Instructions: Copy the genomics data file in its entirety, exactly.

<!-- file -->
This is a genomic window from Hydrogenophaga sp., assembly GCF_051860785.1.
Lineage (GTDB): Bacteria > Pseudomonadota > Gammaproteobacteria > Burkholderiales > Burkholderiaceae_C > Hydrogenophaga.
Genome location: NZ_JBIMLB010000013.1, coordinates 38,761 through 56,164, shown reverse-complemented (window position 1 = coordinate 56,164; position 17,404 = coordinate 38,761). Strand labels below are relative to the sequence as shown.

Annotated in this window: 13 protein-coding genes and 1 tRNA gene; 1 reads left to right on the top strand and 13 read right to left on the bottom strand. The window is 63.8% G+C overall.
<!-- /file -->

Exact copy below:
This is a genomic window from Hydrogenophaga sp., assembly GCF_051860785.1.
Lineage (GTDB): Bacteria > Pseudomonadota > Gammaproteobacteria > Burkholderiales > Burkholderiaceae_C > Hydrogenophaga.
Genome location: NZ_JBIMLB010000013.1, coordinates 38,761 through 56,164, shown reverse-complemented (window position 1 = coordinate 56,164; position 17,404 = coordinate 38,761). Strand labels below are relative to the sequence as shown.

Annotated in this window: 13 protein-coding genes and 1 tRNA gene; 1 reads left to right on the top strand and 13 read right to left on the bottom strand. The window is 63.8% G+C overall.